Etiquette Stipulations for Attending a Professional Choral Concert

Etiquette Stipulations for Attending a Professional Choral Concert

1. Hand over the money. The River Glory Singers only accept cash, in exactly the amount due. If you don’t have exact change, the Singers will accept the remainder of your cash as a free will donation.

2. Be prompt. If you get to the venue at 2:57 and the concert begins at 3:00, prepare to be put in time-out in the lobby for the first set.

3. Clap only at appropriate times. The Singers don’t want little crumbs of applause tossed at them after each number. No, they would be better nourished by a thunderous, ten-minute rainstick of applause at the conclusion of each half, thank you.

4. Express emotion. If this three-hour musical homage to soldiers who died in the Civil War doesn’t at least get you to well up a little, you have no soul.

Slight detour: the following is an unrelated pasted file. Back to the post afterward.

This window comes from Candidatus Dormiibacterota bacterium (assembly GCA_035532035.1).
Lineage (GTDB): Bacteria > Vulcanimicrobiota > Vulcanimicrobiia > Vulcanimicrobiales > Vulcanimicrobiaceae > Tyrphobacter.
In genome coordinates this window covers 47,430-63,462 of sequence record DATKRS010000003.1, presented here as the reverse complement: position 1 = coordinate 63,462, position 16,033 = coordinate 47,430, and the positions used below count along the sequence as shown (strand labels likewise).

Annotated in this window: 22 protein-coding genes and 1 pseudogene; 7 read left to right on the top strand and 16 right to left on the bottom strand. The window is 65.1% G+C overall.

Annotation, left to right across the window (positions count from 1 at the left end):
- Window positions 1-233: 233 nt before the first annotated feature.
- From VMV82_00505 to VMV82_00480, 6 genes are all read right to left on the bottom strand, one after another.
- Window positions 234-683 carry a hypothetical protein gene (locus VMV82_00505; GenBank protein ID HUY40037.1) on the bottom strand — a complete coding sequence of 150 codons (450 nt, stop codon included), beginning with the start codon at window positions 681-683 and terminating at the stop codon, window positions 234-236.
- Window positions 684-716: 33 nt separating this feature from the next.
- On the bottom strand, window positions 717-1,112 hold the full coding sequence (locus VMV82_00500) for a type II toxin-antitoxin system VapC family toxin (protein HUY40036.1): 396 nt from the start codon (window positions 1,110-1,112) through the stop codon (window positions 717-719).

5. Hold your pee. Oh no you will not interrupt “Shenandoah” just to relieve yourself! If you dare to try, you will be pointed back to your pew by a sharp finger and an impossibly raised eyebrow.

6. Dress the part. Men: button downs, add a tie to be safe. Gelled hair and old-man cologne optional. Ladies: church clothes. Cardigans and delicate gold jewelry you received on a special occasion, like your first communion in 1947.

7. Be an attentive listener. This means no texting, no tweeting, and no scribbling out snarky blog posts on the back of your program during the performance. (Whoops.)

8. Don’t be a groupie. You will see the singers at intermission, darting out of the public bathroom in their all-black ensembles. Please, no gushing over how moving the first half was or how you can’t believe how gracefully the first sopranos hit that high F. Keep it in your pants.

9. Respect the venue. It’s probably a historic, ornately-decorated church. No, there’s no air conditioning or drinking fountains. Sorry. Lightly fanning yourself with your program is acceptable.

10. Soak it in. There’s a reason you got off the couch in your air-conditioned apartment on a Sunday and paid $25 to sit in a humid church. Right?

-Natalie Berkley

Photo by Tracy Allison Altman (Creative Commons)